Tech& Women: Interview with Laura Sheridan

SIIA is celebrating Women’s History month by profiling innovative women thought leaders in the AI, ed tech and the privacy space. We’re proud to profile Laura Sheridan, Head of Patent Policy at Google. Sheridan advocates for an effective patent examination process, a patent litigation system that operates fairly for all participants, and transparency in these areas.

What’s your favorite part of the role (don’t worry, it can be nerdy!)

Collaborating with stakeholders across industries to help bring about a balanced patent system.

What are some of the jobs you’ve held in the past?

I was the Head of Patent Portfolio Strategy at Google, where I defined Google’s global patent portfolio strategy.

Before joining Google, I worked at WilmerHale on patent prosecution, litigation, due diligence, and post-grant proceedings before the Patent Office.

What was something you learned that you still use today?

Two (or ideally more) heads are better than one.

Is there anything you would go back and do differently?

I wouldn’t have gone straight to a law firm from college. While I have loved the path my career has taken, it would have been exciting to work as a practicing engineer before making the shift to law. I engaged regularly with engineers in my work as a patent attorney, but I never actually practiced as one aside from a summer internship at Lockheed Martin.

What is something unique about your work style?

I try to treat every opportunity to speak and share my thoughts as equally important, whether it’s during an internal meeting or at a conference. I like to prepare ahead of time, making sure I can succinctly deliver my main point. Afterwards, I conduct my own ‘mini postmortem’ to see how I could have communicated better. Clear communication is critical for this role –      even the smallest interactions can result in big learnings.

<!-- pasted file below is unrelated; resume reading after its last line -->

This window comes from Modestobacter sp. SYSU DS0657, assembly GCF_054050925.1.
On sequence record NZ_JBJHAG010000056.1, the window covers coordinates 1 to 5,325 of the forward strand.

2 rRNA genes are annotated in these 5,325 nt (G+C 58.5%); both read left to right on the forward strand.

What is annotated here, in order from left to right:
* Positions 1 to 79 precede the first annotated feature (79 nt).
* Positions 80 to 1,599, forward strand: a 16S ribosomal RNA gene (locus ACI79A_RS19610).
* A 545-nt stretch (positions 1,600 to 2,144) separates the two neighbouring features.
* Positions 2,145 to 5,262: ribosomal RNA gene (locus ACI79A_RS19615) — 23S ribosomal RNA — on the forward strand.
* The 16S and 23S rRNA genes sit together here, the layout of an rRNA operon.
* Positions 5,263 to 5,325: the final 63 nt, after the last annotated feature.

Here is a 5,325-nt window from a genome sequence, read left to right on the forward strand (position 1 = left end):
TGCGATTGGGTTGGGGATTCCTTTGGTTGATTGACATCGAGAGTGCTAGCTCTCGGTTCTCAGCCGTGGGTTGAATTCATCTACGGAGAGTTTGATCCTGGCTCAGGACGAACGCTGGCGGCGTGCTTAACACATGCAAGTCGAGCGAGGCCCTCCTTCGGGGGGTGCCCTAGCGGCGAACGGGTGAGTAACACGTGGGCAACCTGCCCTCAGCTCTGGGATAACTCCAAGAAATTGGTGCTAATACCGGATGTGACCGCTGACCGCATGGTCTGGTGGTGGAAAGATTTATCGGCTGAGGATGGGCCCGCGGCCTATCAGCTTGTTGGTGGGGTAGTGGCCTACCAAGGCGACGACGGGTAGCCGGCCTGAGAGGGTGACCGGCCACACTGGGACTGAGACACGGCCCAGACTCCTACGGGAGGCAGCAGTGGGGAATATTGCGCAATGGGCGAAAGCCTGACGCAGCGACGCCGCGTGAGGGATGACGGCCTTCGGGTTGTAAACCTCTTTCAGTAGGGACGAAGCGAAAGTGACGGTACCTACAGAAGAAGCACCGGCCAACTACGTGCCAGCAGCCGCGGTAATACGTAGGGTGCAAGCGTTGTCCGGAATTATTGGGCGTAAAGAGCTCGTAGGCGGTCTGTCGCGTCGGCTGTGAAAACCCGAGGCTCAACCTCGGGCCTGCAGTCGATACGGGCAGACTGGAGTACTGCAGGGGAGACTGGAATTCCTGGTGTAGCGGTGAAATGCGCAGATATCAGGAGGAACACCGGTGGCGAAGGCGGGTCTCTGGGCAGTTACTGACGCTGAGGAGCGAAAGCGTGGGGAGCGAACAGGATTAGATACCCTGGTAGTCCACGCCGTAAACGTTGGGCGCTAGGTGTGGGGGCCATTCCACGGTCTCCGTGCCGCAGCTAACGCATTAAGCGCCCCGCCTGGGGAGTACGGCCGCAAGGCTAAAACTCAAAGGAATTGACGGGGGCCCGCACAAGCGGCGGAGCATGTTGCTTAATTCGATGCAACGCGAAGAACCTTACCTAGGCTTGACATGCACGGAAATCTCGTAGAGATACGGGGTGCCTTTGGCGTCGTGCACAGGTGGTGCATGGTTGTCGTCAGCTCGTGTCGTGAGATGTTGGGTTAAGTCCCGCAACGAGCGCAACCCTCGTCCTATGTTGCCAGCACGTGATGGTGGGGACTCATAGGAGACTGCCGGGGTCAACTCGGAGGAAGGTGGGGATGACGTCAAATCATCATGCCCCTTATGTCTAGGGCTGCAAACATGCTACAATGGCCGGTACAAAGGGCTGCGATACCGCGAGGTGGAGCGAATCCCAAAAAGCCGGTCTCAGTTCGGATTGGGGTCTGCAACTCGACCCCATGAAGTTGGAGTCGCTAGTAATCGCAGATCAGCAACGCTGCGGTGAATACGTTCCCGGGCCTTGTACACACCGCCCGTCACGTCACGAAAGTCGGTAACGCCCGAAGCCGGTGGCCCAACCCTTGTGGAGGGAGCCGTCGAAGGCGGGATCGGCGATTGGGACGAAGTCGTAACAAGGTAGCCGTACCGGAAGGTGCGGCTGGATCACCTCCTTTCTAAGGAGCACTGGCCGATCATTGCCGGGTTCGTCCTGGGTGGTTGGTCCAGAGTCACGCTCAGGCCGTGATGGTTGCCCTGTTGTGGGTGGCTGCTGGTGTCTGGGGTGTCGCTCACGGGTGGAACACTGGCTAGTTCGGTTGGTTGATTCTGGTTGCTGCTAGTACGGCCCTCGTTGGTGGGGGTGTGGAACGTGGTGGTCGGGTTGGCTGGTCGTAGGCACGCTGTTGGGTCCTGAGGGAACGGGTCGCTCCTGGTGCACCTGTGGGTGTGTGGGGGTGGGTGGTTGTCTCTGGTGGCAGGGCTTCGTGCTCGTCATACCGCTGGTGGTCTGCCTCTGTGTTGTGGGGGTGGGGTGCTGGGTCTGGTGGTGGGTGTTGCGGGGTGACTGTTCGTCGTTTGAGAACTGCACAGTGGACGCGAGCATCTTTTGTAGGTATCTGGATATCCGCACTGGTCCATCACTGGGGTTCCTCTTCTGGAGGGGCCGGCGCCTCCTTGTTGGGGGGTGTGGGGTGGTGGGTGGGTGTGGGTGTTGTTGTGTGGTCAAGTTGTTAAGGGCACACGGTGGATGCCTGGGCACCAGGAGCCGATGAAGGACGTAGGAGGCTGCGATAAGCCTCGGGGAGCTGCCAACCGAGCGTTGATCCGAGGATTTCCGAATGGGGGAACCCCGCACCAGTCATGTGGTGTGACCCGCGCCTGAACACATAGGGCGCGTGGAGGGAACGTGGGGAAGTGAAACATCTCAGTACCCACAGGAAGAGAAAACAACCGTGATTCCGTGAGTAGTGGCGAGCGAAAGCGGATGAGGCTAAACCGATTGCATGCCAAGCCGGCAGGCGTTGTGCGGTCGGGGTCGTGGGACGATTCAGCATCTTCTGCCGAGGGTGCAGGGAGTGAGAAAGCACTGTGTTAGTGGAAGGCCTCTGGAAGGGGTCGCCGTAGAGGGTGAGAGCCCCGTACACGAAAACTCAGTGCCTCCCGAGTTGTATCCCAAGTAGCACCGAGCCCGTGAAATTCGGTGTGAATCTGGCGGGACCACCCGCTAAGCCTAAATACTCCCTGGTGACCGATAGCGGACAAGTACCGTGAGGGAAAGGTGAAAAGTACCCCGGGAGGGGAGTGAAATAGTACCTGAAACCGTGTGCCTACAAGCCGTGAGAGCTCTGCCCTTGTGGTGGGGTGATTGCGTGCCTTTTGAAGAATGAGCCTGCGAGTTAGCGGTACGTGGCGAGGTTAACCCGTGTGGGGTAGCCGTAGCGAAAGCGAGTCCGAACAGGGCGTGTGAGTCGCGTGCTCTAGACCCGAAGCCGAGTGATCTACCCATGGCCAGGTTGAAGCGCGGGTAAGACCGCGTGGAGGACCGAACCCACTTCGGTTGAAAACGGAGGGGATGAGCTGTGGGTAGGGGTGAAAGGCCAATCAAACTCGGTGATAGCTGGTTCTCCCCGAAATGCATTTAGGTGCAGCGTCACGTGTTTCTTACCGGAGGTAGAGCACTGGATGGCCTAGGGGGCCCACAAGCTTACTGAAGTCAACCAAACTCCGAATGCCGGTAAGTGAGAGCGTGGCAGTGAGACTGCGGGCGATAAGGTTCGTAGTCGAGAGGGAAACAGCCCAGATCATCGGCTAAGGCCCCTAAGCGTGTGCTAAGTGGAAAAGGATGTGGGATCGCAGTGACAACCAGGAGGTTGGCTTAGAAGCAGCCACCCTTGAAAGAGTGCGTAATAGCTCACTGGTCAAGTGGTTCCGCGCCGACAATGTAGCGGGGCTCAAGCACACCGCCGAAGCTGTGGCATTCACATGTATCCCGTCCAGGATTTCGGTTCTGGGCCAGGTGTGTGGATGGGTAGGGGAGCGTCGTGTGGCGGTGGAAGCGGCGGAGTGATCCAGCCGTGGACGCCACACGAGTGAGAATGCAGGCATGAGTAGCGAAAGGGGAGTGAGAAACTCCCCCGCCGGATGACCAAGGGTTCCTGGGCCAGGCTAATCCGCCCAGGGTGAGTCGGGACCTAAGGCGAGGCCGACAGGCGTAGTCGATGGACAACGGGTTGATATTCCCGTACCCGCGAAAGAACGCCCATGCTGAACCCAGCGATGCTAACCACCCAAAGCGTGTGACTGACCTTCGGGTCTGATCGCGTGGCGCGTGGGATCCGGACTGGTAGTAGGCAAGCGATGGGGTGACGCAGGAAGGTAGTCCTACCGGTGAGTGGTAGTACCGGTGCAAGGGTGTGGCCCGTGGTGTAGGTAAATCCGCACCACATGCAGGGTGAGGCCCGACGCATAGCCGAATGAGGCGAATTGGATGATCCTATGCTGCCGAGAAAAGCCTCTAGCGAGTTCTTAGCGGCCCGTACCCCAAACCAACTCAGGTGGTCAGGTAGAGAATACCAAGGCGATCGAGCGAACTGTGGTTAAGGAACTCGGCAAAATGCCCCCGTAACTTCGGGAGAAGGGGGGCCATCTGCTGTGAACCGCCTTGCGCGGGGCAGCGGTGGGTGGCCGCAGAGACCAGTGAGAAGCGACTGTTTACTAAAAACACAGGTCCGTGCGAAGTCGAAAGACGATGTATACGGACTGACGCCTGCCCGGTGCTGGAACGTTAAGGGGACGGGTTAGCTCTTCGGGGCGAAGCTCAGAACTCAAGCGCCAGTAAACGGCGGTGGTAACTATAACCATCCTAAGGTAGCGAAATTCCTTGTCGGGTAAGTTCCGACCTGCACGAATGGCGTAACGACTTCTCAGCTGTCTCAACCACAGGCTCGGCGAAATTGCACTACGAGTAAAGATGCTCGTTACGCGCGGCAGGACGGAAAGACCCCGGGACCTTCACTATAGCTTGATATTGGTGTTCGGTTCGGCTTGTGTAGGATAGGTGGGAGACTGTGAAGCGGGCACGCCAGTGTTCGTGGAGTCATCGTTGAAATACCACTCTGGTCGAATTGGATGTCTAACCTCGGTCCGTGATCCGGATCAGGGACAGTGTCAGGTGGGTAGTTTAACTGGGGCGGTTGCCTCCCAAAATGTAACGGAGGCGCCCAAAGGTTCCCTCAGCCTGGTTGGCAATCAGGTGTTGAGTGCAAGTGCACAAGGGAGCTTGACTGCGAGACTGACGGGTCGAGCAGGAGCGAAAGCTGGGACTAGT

How/why did you get interested in this field?

I have worked in patents since I graduated from college with an engineering degree. I have loved it the entire time. There’s nothing more exciting than being around technology. When I started on this path, I went to work at an IP boutique law firm as a patent agent and attended law school at night. It was a slog – because it takes an extra year to go at night! The work experience during those four years of law school was invaluable.

What are your top predictions for the field (your focus area e.g., AI, edtech, privacy) in 2022?

I expect to see collaboration across industries to truly address patent quality and litigation fairness.

How do you think we can advance opportunities and recruitment for women, who are traditionally underrepresented in privacy, AI, and tech policy?

By having visible role models in these careers for women to engage with, which helps them to be aware of and      stick with these career paths.

Where do you see the greatest opportunities for women in 5, 10 and 15 years?

There are so many opportunities for women in patent law and policy, with roles in industry, government and academia!

What is one piece of advice you wish you had known when you were starting out?

Get to know as many people as possible as soon as possible. There’s no reason to wait until you’re out of law school to start making connections.

What is your organization doing to build mentorship opportunities for women and minorities who are interested in the field?

Google’s Legal Summer Institute is really tremendous. The program aims to improve access to in-house careers at tech companies by expanding opportunities and removing barriers for underrepresented talent in the legal industry.

How is your organization building professional development opportunities?

Google has an Outside Counsel LEAD (Leadership, Education, Advancement and Diversity) Mentoring Program, which seeks to enhance leadership, career development, and access opportunities for women and minority associates by providing mentoring, resources and support.

What are some of the professional development opportunities or people that have made the greatest difference to you and your career?

The Engineering Department at Cornell, where I got my BS in mechanical engineering, really started me off on the right path with visibility into many different career options. They were so dedicated to recruitment of their undergraduate students and provided useful resources along the way.

Are there any non-work activities you engage in that lift women professionally?

I helped to form the NY chapter of ChIPs in collaboration with a group of amazing women in IP. Our goal is to build bridges between women in the field so that there are more connections being made and more visibility into different career options. This has been especially important with the virtual world we’ve been living in for the last two years.

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